Included in the brochure was a staged photo of five women (see photo, above), one looking down a stereoscope, and others with maps in front of them. To the best of Schmoll’s knowledge, only one stayed the course: “That was a young Ruth Schmidt, who was looking over the scene with a slightly critical expression on her face.”
History: Part II
In the midst of her career in Washington, Schmidt unwittingly became part of history again – as the tables unexpectedly turned on her during the dark days of McCarthyism. Having joined the liberal, D.C.-based Washington Cooperative Bookshop, prompted by her interest in racial justice and a discount on books, Schmidt found herself the subject of investigation by the U.S. Department of the Interior’s House Committee on Un-American Activities, as the bookshop was deemed a ‘communist front’ by the U.S. government, and its board members ‘subversive’.
Not a communist and refusing to relinquish her innocuous, lifelong membership for which she paid $5, Schmidt remained a member and even served briefly on the bookshop’s executive board in 1947. She embraced the concepts of freedom and equality, which were promulgated by the bookshop through its advertisements, literature and guest speakers.
Two separate hearings, which took place in 1950 and 1954, forced Schmidt to hire attorneys, request 17 affidavits attesting to her loyalty toward her country from former professors, colleagues and friends, and subject herself to intense questioning to keep her job with the USGS. Each word of the hearing was recorded on carbon paper, which she kept filed in her home.
“She is extremely honest, frank and straightforward; a person of highest integrity in her dealings with other people, in her scientific thinking, and in her every-day living,” wrote a Houston-based friend in 1950 on Schmidt’s behalf. “At no time has she ever expressed sentiments of disloyalty to the United States Government.”
In the end, Schmidt was cleared.
In 1956, the USGS chose Schmidt to establish an Alaska district in Anchorage. She accepted the assignment with the same unshakable self-confidence she had during the hearings with the federal government.
At an Alaskan Science Conference in 1957, Schmoll was introduced to Schmidt for the first time. “I have never forgotten Ruth’s response: ‘Hello. Now here’s what I want you to do. These are the pages for the program book. They need to be stapled. Do it this way; don’t do it that way. And when you are done bring them to me, and I’ll tell you what to do next,’” Schmoll recalled. “Maybe that was a bit on the brusque side but…we’ve been friends ever since.”
USGS video describing The Great Alaska Earthquake, 1964
Once the Alaskan office was operational, Schmidt began what many say was her ultimate passion: teaching. As the first female geology professor and head of the Geology Department at Anchorage Community College in 1957, Schmidt’s warm side appeared more regularly. She taught from the heart, especially encouraging young women to study the sciences. In her later years, she would establish several endowed scholarships to support those wanting to study science.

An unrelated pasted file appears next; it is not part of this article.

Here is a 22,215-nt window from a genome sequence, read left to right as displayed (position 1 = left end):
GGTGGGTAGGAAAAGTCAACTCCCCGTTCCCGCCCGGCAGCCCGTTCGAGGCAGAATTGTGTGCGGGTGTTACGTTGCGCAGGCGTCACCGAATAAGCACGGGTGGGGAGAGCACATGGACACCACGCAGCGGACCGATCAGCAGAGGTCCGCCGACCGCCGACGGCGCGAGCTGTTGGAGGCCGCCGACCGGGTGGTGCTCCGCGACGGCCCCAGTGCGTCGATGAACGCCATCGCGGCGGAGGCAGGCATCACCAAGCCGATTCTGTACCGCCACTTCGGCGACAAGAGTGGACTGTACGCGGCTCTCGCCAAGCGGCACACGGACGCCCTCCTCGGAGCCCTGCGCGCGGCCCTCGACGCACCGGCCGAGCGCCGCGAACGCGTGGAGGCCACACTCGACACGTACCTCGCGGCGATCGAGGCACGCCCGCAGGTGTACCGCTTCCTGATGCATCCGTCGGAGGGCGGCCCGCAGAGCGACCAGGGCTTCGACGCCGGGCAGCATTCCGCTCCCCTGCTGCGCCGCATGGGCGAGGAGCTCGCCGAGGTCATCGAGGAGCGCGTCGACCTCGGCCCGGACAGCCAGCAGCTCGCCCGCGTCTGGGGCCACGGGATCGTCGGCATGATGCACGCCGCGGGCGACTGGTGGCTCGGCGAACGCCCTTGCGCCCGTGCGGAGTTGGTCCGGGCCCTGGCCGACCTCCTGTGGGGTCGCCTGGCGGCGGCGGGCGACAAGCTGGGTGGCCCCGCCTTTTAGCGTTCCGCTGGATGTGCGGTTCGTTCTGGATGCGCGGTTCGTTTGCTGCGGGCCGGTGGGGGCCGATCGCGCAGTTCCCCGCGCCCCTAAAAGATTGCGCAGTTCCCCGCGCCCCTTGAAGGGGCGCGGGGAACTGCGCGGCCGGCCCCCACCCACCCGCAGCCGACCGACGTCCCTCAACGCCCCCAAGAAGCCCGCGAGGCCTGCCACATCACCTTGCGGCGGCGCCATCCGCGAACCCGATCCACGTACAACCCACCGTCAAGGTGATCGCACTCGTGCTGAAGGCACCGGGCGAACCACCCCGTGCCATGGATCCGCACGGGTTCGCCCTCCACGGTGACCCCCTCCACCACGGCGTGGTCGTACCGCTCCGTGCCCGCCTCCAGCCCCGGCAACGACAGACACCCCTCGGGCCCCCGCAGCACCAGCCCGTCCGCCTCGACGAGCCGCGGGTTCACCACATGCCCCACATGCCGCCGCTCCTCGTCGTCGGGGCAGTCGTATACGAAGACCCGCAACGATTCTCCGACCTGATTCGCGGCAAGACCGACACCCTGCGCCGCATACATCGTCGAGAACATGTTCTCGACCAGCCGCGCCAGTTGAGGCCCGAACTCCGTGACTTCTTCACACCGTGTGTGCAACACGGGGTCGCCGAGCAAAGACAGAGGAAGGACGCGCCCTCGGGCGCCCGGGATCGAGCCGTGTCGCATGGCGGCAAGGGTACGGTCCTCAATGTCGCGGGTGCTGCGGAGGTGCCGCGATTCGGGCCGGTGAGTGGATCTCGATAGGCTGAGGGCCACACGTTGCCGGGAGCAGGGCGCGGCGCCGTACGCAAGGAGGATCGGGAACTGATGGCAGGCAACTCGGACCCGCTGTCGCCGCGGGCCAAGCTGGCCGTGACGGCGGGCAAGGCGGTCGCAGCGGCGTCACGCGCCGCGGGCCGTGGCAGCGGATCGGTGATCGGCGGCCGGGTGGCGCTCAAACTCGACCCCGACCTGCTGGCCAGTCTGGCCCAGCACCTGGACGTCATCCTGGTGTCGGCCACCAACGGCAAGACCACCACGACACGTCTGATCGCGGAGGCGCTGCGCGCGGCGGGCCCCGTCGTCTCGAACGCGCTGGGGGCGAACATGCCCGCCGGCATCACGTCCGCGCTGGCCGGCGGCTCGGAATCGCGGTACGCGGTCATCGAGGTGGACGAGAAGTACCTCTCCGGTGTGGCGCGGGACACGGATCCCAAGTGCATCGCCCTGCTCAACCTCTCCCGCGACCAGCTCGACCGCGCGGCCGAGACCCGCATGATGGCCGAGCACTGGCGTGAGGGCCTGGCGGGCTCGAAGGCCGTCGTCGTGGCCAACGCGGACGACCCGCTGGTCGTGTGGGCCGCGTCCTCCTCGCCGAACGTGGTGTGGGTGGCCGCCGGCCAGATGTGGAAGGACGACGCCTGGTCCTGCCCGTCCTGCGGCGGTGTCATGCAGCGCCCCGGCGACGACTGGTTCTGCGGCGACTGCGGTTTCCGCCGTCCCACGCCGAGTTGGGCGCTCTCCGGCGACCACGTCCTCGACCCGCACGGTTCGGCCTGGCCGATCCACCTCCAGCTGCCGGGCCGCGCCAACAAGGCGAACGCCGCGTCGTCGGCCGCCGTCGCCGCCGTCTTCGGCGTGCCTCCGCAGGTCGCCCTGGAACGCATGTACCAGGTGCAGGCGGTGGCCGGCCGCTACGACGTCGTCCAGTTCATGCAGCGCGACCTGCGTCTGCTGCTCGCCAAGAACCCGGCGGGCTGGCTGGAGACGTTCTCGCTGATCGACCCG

“She had a very strong interest in teaching and helping students. It was the joy of her life,” Pasch recalled. “Geology has a problem because the general public doesn’t understand it. She was able to cross that line between professional lingo and the vernacular.”
In an August 1983 letter to the director of the science department, a female student wrote, “I can in all honesty say there is hardly a day that goes by that I do not look at the world differently and with more appreciation and understanding, armed with the knowledge acquired from Dr. Schmidt.”
When the community college, which initially shared a building with a local high school, moved into its own campus in 1970, Schmidt took charge of building a laboratory that would be used for more than 25 years. She worked as a consulting geologist and a professor, retiring from the university in 1984, but she continued professional consulting until about 2000, when she was 84. During this time, she helped Anchorage recover from the ’64 quake so it could rebuild its infrastructure with better knowledge about the lay of the land, and she served as an environmental officer on the Trans-Alaska oil pipeline in 1974. Her years of analysis of foraminifera helped scientists to conclude that the Bootlegger Cove Clay, which underlies parts of coastal Anchorage and tends to liquefy during earthquakes - is thousands of years younger than once thought.
A Softer Side
Even as dementia took an increasingly strong hold over her mind, the importance of education never left her thoughts. Forgetting that she had helped fund college for Gibert’s two daughters, she often asked about their plans to attend a university and about their career goals.
“In hindsight, I realise she mentored me as well,” Gibert said. “Her direct, cut-to-the-chase style was amazingly effective, and so outside the norm for women – especially in decades past. She commanded respect and was always respectful to others. I started out with a ‘meek streak’ and she showed me you don’t have to play ‘meek’ as a woman to be accepted. She gave me courage and confidence without my ever knowing it was happening.”
Schmidt may have had a thick outer shell, but – as any geologist might put it – it was highly porous. Many were drawn to her generous heart, her goodwill and her determination to do things right and well. Nearly 50 friends and former colleagues from Alaska and the ‘Lower 48’ attended her celebration of life last May. Representatives from nearly ten charities, serving a range of causes including science education, conservation, the arts and social justice, attended the service to thank her posthumously for her unexpected and generous bequests.
Feisty adjectives aside, Schmidt’s legacy was a love for geology, the Earth and enabling the study of both, most especially for other women who love a good challenge.